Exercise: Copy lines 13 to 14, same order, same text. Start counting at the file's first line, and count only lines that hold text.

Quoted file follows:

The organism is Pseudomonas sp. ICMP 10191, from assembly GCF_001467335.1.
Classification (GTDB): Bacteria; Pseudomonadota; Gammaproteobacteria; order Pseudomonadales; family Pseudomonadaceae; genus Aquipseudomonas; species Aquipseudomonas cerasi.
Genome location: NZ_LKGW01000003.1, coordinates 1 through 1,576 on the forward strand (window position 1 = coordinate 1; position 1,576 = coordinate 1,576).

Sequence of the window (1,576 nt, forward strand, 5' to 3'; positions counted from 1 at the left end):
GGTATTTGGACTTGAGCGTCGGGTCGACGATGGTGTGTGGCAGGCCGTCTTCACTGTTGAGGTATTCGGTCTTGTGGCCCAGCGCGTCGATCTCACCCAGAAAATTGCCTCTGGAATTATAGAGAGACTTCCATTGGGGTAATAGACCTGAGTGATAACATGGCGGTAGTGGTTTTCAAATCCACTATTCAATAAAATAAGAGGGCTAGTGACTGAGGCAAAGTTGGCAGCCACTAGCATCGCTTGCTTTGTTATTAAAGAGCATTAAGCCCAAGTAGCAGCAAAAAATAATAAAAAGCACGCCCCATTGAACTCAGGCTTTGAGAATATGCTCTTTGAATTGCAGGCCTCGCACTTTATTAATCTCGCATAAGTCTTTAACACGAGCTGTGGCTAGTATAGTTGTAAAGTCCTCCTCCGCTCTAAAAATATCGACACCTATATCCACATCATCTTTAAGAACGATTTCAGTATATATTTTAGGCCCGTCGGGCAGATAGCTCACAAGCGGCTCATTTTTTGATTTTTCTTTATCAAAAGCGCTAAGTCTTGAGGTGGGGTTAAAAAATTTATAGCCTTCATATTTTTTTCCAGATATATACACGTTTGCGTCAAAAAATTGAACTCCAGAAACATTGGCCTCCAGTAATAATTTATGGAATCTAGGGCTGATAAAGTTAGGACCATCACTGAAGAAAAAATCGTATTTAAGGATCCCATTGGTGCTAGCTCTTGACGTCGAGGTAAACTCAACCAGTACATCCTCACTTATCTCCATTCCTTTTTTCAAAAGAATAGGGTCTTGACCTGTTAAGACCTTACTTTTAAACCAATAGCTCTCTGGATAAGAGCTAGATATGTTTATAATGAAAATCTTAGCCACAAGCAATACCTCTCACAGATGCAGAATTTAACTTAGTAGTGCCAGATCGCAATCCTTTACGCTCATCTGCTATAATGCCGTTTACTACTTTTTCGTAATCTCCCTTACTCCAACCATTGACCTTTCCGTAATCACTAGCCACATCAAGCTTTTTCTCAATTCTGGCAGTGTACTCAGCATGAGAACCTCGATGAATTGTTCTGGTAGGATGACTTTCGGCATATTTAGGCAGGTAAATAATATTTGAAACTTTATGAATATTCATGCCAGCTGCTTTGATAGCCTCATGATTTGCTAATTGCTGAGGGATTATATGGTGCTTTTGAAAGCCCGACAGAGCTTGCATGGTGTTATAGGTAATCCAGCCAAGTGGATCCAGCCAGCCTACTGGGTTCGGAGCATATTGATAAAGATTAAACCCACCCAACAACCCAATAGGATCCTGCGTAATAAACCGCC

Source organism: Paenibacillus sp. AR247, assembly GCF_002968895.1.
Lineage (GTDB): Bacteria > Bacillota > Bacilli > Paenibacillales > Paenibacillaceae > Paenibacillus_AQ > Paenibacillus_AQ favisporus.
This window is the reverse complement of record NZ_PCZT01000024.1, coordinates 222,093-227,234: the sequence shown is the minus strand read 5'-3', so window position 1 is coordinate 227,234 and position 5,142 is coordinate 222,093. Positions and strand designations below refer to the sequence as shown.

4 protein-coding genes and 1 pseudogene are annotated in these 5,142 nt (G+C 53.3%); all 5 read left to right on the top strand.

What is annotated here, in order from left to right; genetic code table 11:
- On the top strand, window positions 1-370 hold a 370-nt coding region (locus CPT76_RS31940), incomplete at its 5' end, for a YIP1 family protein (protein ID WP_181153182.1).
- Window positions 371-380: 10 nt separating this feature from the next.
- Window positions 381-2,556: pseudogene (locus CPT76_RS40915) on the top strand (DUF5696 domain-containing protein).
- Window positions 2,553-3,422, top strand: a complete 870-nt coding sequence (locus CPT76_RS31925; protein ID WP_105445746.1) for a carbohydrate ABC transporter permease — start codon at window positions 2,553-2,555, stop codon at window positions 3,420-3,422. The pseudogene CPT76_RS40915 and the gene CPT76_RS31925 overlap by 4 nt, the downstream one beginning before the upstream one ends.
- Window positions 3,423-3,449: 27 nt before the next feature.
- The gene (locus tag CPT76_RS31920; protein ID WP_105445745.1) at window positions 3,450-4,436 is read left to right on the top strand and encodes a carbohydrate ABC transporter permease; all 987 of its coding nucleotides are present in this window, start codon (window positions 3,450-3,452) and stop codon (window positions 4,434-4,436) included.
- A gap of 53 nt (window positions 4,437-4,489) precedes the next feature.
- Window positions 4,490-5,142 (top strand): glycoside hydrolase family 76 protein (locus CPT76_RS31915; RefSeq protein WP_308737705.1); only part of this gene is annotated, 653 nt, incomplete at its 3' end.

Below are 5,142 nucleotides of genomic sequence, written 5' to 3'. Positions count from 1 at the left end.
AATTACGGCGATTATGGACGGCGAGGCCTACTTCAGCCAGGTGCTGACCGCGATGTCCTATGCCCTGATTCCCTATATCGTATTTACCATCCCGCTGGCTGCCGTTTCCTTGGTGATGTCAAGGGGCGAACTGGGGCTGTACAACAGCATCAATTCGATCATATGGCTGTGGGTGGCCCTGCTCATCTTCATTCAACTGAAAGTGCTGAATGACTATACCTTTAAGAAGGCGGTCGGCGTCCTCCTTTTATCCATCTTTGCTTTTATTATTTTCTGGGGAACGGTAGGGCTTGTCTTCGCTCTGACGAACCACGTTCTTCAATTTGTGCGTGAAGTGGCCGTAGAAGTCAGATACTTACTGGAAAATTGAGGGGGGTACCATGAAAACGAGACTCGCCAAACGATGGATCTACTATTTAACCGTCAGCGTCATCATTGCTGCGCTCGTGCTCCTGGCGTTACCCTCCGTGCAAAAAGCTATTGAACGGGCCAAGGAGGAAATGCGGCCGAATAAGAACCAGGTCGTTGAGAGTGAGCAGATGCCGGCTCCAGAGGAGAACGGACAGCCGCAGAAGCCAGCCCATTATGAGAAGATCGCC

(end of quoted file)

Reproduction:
- Window positions 381-2,556: pseudogene (locus CPT76_RS40915) on the top strand (DUF5696 domain-containing protein).
- Window positions 2,553-3,422, top strand: a complete 870-nt coding sequence (locus CPT76_RS31925; protein ID WP_105445746.1) for a carbohydrate ABC transporter permease — start codon at window positions 2,553-2,555, stop codon at window positions 3,420-3,422. The pseudogene CPT76_RS40915 and the gene CPT76_RS31925 overlap by 4 nt, the downstream one beginning before the upstream one ends.